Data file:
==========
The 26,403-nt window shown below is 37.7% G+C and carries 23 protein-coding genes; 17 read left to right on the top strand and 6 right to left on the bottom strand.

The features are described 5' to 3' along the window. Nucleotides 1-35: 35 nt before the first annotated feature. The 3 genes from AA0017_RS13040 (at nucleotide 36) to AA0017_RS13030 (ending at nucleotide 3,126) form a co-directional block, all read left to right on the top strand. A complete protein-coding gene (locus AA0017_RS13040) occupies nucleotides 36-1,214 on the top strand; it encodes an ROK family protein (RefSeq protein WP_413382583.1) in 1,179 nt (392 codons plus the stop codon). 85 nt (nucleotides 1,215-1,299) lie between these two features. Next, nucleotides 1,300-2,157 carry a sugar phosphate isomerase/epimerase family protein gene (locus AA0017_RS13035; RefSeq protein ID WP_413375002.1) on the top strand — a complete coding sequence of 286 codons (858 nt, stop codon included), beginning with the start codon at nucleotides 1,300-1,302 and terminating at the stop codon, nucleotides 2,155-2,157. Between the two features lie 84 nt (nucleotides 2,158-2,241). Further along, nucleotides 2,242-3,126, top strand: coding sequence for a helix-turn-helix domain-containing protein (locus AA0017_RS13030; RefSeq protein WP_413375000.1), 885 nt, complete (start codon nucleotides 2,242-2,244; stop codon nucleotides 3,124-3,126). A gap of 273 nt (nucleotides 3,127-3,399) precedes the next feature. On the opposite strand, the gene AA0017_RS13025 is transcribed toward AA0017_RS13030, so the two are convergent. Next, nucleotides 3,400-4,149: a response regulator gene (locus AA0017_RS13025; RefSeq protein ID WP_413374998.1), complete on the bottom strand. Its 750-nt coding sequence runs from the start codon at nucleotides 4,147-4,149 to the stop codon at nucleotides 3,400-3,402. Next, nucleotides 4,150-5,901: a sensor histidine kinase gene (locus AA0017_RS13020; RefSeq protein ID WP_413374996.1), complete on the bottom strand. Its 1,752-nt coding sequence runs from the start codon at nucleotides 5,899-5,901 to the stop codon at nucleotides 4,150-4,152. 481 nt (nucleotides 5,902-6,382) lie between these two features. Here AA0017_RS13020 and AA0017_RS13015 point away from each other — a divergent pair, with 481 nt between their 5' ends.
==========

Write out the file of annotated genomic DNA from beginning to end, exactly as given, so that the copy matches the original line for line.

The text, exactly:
The 26,403-nt window shown below is 37.7% G+C and carries 23 protein-coding genes; 17 read left to right on the top strand and 6 right to left on the bottom strand.

The features are described 5' to 3' along the window. Nucleotides 1-35: 35 nt before the first annotated feature. The 3 genes from AA0017_RS13040 (at nucleotide 36) to AA0017_RS13030 (ending at nucleotide 3,126) form a co-directional block, all read left to right on the top strand. A complete protein-coding gene (locus AA0017_RS13040) occupies nucleotides 36-1,214 on the top strand; it encodes an ROK family protein (RefSeq protein WP_413382583.1) in 1,179 nt (392 codons plus the stop codon). 85 nt (nucleotides 1,215-1,299) lie between these two features. Next, nucleotides 1,300-2,157 carry a sugar phosphate isomerase/epimerase family protein gene (locus AA0017_RS13035; RefSeq protein ID WP_413375002.1) on the top strand — a complete coding sequence of 286 codons (858 nt, stop codon included), beginning with the start codon at nucleotides 1,300-1,302 and terminating at the stop codon, nucleotides 2,155-2,157. Between the two features lie 84 nt (nucleotides 2,158-2,241). Further along, nucleotides 2,242-3,126, top strand: coding sequence for a helix-turn-helix domain-containing protein (locus AA0017_RS13030; RefSeq protein WP_413375000.1), 885 nt, complete (start codon nucleotides 2,242-2,244; stop codon nucleotides 3,124-3,126). A gap of 273 nt (nucleotides 3,127-3,399) precedes the next feature. On the opposite strand, the gene AA0017_RS13025 is transcribed toward AA0017_RS13030, so the two are convergent. Next, nucleotides 3,400-4,149: a response regulator gene (locus AA0017_RS13025; RefSeq protein ID WP_413374998.1), complete on the bottom strand. Its 750-nt coding sequence runs from the start codon at nucleotides 4,147-4,149 to the stop codon at nucleotides 3,400-3,402. Next, nucleotides 4,150-5,901: a sensor histidine kinase gene (locus AA0017_RS13020; RefSeq protein ID WP_413374996.1), complete on the bottom strand. Its 1,752-nt coding sequence runs from the start codon at nucleotides 5,899-5,901 to the stop codon at nucleotides 4,150-4,152. 481 nt (nucleotides 5,902-6,382) lie between these two features. Here AA0017_RS13020 and AA0017_RS13015 point away from each other — a divergent pair, with 481 nt between their 5' ends.